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27 Aug, 2019 23:04

Robo-car wars: Ex-Google engineer charged for passing self-driving tech secrets to Uber

Robo-car wars: Ex-Google engineer charged for passing self-driving tech secrets to Uber

A former engineer at Google faces dozens of counts of theft after being accused of making off with company trade secrets linked to self-driving cars, which he then allegedly passed to the ride-sharing company Uber.

The US Department of Justice announced on Tuesday the charges on 33 counts of theft and attempted theft for the former Googler, Anthony Levandowski, who is said to have illicitly downloaded thousands of confidential files from company computers.

Until 2016, Levandowski worked on Google’s self-driving car initiative, Project Chauffeur – later dubbed Waymo. He quit to launch his own startup, which he eventually sold to Uber. Before leaving, however, the engineer allegedly transferred “critical engineering information about the hardware used on Project Chauffeur self-driving vehicles” to his own laptop.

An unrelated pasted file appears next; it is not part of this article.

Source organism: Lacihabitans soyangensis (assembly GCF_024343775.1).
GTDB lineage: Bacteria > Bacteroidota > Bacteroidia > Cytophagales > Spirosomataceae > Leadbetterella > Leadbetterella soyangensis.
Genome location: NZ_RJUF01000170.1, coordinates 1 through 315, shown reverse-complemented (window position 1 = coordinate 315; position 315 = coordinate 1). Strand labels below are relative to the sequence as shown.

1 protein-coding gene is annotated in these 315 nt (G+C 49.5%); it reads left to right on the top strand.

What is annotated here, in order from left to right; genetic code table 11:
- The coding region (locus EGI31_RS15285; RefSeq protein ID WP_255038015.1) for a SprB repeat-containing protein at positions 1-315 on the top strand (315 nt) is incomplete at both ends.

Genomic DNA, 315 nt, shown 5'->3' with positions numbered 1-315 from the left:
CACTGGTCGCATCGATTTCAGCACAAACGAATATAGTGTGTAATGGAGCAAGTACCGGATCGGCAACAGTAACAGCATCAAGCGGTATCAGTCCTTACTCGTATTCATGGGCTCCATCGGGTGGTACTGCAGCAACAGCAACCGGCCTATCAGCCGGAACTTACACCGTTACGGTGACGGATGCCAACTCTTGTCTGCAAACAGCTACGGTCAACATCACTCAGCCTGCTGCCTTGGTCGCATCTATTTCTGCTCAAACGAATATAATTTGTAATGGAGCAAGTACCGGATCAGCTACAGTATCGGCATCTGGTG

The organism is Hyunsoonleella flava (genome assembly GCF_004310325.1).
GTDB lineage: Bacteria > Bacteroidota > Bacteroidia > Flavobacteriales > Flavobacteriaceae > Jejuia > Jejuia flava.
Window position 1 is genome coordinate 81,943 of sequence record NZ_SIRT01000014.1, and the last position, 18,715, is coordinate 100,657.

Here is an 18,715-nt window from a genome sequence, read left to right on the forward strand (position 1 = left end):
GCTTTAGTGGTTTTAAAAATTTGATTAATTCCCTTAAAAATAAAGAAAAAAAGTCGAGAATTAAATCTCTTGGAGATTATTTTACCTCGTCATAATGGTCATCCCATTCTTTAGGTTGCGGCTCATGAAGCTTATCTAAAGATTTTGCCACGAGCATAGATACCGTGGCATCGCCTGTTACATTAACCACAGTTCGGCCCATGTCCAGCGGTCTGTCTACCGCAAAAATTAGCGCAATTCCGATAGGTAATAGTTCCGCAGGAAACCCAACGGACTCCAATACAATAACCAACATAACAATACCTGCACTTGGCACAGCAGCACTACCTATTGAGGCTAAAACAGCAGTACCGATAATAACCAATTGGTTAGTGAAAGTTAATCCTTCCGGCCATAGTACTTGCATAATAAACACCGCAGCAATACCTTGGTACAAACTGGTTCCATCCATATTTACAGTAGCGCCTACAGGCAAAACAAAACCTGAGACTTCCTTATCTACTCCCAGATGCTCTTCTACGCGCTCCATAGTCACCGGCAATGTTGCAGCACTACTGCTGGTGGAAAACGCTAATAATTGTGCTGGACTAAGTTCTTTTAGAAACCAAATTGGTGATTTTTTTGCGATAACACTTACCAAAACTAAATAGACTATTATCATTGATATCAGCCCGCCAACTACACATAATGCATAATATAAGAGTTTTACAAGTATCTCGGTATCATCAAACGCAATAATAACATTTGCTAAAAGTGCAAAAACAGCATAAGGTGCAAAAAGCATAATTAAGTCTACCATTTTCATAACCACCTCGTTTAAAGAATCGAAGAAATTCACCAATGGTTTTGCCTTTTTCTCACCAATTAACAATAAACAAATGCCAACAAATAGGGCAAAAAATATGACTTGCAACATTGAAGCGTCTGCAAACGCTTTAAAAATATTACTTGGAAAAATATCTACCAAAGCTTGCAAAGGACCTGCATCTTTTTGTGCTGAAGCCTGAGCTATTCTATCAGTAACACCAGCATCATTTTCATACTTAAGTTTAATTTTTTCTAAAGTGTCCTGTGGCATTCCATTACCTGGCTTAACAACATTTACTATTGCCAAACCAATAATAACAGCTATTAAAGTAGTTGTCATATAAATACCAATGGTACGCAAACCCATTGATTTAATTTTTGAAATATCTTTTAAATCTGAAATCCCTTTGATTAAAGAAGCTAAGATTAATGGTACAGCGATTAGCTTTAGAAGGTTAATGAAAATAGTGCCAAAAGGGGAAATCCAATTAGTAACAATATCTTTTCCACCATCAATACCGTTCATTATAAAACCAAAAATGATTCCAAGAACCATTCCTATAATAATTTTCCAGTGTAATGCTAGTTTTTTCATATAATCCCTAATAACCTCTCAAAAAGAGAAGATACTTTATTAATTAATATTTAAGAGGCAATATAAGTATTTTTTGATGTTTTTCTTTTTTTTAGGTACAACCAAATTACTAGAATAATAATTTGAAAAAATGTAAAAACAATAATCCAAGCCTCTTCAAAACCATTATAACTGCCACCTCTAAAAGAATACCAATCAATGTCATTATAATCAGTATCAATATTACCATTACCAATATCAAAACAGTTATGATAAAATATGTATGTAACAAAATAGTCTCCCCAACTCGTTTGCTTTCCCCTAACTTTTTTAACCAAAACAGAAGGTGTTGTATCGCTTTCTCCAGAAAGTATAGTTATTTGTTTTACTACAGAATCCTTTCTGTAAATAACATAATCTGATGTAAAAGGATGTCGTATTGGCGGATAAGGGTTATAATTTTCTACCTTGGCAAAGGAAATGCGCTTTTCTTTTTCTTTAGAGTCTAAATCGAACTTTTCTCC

He turned himself in at the San Jose courthouse early on Tuesday, and was arraigned on his charges late in the afternoon. The DOJ would not say whether anyone else would be indicted for the alleged thefts. 

“All of us are free to move from job to job,” US Attorney David Anderson told the Wall Street Journal. “What we cannot do is stuff our pockets on the way out.”

Though each of Levandowski’s 33 charges carries a potential 10-year prison sentence and a $250,000 fine, the prosecutor said he didn’t “want to imply that we would be seeking 330 years.”

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Uber commented on the indictment by saying it has “cooperated with the government” in the investigation, while Waymo praised the DOJ and the FBI, saying they have “always believed competition should be fueled by innovation.”

Levandowski’s lawyers insist the indictments have no merit, arguing that Waymo previously brought a case against Uber making similar allegations in 2017, which was settled the following year. That lawsuit alleged a “striking resemblance” between some of Waymo’s designs and Uber’s, singling out Levandowski as the thief. Uber agreed to shell out a 0.34 percent equity stake to Waymo – which came to some $245 million – as part of the settlement.

“This case rehashes claims already discredited in a civil case that settled more than a year ago,” the defense lawyers said in a statement. “Anthony is innocent, and we look forward to proving it at trial.”

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